Klamath word order is conditioned by pragmatics. There is no clearly defined verb phrase or noun phrase. Alignment is nominative–accusative, with nominal case marking also distinguishing adjectives from nouns. Many verbs obligatorily classify an absolutive case. There are directive and applicative constructions.[10]

See also


  1. ^ Klamath at Ethnologue (17th ed., 2013)
  2. ^ Nordhoff, Sebastian; Hammarström, Harald; Forkel, Robert; Haspelmath, Martin, eds. (2013). "Klamath". Glottolog 2.2. Leipzig: Max Planck Institute for Evolutionary Anthropology. 
  3. ^ Laurie Bauer, 2007, The Linguistics Student’s Handbook, Edinburgh
  4. ^ Chen, 1998; Maudlin, 1998.
  5. ^ Haynes, Erin F. "Obstacles facing tribal language programs in Warm Springs, Klamath, and Grand Ronde". Coyote Papers 8: 87–102. Retrieved 2012-08-30. 
  6. ^ Golla, Victor. (2011). California Indian Languages. Berkeley/Los Angeles, California : University of California Press. ISBN 9780520266674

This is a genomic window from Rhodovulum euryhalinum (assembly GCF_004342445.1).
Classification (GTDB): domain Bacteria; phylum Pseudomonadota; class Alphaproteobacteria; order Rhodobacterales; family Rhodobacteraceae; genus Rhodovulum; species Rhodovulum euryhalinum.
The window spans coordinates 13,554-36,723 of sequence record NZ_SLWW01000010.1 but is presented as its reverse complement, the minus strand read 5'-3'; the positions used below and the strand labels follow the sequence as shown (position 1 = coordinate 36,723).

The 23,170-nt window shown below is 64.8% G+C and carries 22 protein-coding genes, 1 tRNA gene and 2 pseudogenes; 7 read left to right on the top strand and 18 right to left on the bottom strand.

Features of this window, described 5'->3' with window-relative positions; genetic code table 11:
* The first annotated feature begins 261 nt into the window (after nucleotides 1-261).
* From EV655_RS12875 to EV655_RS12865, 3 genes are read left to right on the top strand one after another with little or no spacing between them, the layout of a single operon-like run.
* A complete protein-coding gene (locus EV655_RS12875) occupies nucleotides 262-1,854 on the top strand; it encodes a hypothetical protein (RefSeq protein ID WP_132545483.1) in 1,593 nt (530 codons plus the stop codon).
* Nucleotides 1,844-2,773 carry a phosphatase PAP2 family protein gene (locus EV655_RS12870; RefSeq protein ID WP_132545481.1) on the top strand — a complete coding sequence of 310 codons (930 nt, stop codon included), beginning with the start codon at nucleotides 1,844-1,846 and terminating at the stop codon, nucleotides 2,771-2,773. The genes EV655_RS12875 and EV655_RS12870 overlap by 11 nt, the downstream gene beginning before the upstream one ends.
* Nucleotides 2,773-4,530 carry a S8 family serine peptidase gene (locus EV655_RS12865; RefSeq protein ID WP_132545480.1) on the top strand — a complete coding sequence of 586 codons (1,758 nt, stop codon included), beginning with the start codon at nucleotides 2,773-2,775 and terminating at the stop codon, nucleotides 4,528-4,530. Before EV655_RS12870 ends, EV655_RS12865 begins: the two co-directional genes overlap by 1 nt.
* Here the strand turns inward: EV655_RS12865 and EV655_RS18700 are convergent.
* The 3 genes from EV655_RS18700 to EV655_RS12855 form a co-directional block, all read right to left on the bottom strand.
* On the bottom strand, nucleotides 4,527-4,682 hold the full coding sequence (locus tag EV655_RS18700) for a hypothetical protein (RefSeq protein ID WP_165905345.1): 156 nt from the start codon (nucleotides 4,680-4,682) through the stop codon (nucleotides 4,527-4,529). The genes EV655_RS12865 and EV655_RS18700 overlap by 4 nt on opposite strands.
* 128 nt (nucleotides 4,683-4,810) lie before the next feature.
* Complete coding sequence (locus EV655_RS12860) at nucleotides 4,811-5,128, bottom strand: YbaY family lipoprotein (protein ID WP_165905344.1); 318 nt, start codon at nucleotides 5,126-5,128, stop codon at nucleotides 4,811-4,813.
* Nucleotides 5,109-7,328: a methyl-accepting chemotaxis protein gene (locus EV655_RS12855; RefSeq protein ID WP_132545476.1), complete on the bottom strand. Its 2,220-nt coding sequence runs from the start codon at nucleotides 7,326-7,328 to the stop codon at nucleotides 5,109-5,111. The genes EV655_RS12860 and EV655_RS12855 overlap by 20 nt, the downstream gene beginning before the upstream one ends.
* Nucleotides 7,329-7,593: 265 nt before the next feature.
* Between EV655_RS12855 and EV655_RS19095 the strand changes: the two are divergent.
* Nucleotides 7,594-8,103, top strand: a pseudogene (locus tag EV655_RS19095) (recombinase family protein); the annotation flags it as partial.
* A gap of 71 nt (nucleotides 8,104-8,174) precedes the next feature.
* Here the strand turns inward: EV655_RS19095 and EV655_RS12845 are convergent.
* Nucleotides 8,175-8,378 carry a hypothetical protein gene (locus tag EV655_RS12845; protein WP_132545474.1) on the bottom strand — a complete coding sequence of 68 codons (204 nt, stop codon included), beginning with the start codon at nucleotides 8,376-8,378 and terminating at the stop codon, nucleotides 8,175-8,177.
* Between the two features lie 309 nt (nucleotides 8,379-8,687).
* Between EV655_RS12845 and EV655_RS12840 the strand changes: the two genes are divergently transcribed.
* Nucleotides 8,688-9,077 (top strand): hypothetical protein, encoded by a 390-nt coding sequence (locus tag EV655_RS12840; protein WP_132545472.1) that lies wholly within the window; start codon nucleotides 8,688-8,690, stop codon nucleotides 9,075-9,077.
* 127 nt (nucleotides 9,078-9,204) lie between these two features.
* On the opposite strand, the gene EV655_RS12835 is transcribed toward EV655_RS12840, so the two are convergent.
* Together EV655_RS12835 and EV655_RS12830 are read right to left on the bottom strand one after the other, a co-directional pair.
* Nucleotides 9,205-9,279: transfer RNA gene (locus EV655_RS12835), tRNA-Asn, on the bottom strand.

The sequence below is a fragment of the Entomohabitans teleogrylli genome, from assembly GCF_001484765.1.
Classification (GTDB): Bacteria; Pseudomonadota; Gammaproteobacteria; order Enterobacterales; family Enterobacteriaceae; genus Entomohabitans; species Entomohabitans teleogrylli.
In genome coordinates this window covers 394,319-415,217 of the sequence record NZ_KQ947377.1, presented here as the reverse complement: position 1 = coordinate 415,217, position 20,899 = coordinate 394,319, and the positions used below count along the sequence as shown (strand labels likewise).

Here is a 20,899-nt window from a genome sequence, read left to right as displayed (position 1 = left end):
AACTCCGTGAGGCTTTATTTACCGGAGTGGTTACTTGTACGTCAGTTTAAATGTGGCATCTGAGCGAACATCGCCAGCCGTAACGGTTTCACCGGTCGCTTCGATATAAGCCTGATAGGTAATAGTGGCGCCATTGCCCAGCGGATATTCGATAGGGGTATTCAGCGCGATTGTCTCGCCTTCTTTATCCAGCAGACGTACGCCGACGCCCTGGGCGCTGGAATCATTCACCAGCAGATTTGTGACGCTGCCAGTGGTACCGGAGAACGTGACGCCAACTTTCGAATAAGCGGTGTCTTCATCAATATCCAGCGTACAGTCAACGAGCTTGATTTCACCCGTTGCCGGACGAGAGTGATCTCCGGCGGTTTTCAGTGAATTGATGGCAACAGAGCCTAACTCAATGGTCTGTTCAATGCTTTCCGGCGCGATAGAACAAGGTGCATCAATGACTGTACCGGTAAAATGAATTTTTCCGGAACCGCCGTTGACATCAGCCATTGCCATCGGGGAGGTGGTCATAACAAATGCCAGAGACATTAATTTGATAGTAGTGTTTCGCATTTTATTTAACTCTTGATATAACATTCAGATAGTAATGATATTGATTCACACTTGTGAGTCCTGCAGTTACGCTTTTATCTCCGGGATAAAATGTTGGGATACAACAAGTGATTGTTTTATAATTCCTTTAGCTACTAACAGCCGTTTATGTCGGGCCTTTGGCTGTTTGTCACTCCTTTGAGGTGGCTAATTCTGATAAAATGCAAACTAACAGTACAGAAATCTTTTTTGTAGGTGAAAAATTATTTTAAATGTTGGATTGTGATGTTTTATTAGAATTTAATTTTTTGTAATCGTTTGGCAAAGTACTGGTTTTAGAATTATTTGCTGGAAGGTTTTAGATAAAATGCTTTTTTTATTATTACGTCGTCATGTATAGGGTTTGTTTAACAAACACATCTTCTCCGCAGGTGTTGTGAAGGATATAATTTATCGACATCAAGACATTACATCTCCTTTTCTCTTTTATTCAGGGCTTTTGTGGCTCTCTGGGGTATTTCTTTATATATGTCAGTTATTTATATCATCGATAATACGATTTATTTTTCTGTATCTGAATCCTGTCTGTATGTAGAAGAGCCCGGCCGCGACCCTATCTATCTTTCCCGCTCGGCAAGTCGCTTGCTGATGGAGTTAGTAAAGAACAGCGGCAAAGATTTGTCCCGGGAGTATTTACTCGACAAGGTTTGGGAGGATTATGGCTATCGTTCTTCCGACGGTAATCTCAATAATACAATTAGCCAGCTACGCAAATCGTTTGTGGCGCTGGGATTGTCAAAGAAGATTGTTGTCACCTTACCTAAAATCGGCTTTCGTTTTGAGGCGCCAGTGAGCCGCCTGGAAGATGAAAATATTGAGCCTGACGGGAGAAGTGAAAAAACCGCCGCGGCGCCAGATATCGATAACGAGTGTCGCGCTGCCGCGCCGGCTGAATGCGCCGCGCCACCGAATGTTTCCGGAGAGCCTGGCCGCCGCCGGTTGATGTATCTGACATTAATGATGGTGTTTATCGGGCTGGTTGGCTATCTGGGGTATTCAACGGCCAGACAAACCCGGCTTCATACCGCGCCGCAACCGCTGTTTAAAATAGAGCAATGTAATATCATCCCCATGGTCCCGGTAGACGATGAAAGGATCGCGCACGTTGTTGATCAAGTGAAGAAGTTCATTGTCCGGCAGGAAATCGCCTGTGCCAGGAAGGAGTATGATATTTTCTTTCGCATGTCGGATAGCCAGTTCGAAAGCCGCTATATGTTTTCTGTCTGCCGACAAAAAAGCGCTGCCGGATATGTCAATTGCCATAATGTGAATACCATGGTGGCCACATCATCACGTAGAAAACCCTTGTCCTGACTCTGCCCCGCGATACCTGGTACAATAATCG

7. ^ Blevins, 2004, p. 279.
  8. ^ Blevins, 2004, pp. 279–80.
  9. ^ Blevins, 2004.
  10. ^ Rude, 1988.


  • Barker, M. A. R. (1963a). Klamath Texts. University of California Publications in Linguistics, volume 30. Berkeley/Los Angeles: University of California Press.
  • ———. (1963b). Klamath Dictionary. University of California Publications in Linguistics 31. Berkeley/Los Angeles: University of California Press.
  • ———. (1964). Klamath Grammar. University of California Publications in Linguistics 32. Berkeley/Los Angeles: University of California Press.
  • Barker, Philip. (1959). The Klamath language. Dissertation, University of California, Berkeley
  • Blevins, J. (2004, July). Klamath sibilant degemination: Implications of a recent sound change. IJAL, 70, 279–289.
  • Chen, D. W. (1998, April 5). Blackboard: Lost languages; Kuskokwim not spoken here. New York Times.
  • de Angulo, Jaime (1931). The Lutuami language (Klamath-Modoc). Société des Américanistes. Retrieved 2012-08-30. 
  • Maudlin, W. S. (1998, April 17). Yale linguists part of effort to save dying languages. The Yale Herald. Retrieved May 6, 2008
  • Rude, Noel (1987). Some Sahaptian-Klamath grammatical correspondences. Kansas Working Papers in Linguistics, 12:67-83.
  • Rude, Noel (1988). Semantic and pragmatic objects in Klamath. In In Honor of Mary Haas: From the Haas Festival Conference on Native American Linguistics, ed. by William Shipley, pp. 651–73. Berlin: Mouton de Gruyter.